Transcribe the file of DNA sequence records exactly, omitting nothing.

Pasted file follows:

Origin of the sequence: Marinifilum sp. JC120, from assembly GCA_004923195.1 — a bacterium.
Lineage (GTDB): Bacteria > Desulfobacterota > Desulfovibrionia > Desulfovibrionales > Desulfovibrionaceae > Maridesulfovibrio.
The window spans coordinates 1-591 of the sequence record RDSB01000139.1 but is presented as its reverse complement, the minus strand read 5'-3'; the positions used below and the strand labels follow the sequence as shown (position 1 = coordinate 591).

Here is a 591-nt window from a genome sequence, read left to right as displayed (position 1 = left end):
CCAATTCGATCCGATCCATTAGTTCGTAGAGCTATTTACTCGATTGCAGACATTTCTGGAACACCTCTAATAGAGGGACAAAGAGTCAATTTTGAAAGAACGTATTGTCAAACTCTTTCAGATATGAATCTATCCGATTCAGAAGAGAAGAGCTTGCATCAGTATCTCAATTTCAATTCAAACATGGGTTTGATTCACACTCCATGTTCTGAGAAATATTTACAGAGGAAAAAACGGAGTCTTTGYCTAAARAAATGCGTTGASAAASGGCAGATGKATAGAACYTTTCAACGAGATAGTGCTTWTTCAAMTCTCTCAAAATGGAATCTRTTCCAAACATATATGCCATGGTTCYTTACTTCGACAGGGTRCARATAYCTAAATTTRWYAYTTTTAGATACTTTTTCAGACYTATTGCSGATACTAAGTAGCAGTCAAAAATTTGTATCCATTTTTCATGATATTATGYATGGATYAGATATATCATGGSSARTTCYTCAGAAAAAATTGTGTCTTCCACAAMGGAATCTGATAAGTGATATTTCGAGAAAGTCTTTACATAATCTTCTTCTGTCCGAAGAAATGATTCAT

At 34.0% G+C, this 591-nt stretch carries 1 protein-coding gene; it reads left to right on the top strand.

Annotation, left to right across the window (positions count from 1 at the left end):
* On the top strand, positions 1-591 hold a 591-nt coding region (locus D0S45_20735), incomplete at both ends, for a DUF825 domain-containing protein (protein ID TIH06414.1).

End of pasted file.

Origin of the sequence: Marinifilum sp. JC120, from assembly GCA_004923195.1 — a bacterium.
Lineage (GTDB): Bacteria > Desulfobacterota > Desulfovibrionia > Desulfovibrionales > Desulfovibrionaceae > Maridesulfovibrio.
The window spans coordinates 1-591 of the sequence record RDSB01000139.1 but is presented as its reverse complement, the minus strand read 5'-3'; the positions used below and the strand labels follow the sequence as shown (position 1 = coordinate 591).

Here is a 591-nt window from a genome sequence, read left to right as displayed (position 1 = left end):
CCAATTCGATCCGATCCATTAGTTCGTAGAGCTATTTACTCGATTGCAGACATTTCTGGAACACCTCTAATAGAGGGACAAAGAGTCAATTTTGAAAGAACGTATTGTCAAACTCTTTCAGATATGAATCTATCCGATTCAGAAGAGAAGAGCTTGCATCAGTATCTCAATTTCAATTCAAACATGGGTTTGATTCACACTCCATGTTCTGAGAAATATTTACAGAGGAAAAAACGGAGTCTTTGYCTAAARAAATGCGTTGASAAASGGCAGATGKATAGAACYTTTCAACGAGATAGTGCTTWTTCAAMTCTCTCAAAATGGAATCTRTTCCAAACATATATGCCATGGTTCYTTACTTCGACAGGGTRCARATAYCTAAATTTRWYAYTTTTAGATACTTTTTCAGACYTATTGCSGATACTAAGTAGCAGTCAAAAATTTGTATCCATTTTTCATGATATTATGYATGGATYAGATATATCATGGSSARTTCYTCAGAAAAAATTGTGTCTTCCACAAMGGAATCTGATAAGTGATATTTCGAGAAAGTCTTTACATAATCTTCTTCTGTCCGAAGAAATGATTCAT

At 34.0% G+C, this 591-nt stretch carries 1 protein-coding gene; it reads left to right on the top strand.

Annotation, left to right across the window (positions count from 1 at the left end):
* On the top strand, positions 1-591 hold a 591-nt coding region (locus D0S45_20735), incomplete at both ends, for a DUF825 domain-containing protein (protein ID TIH06414.1).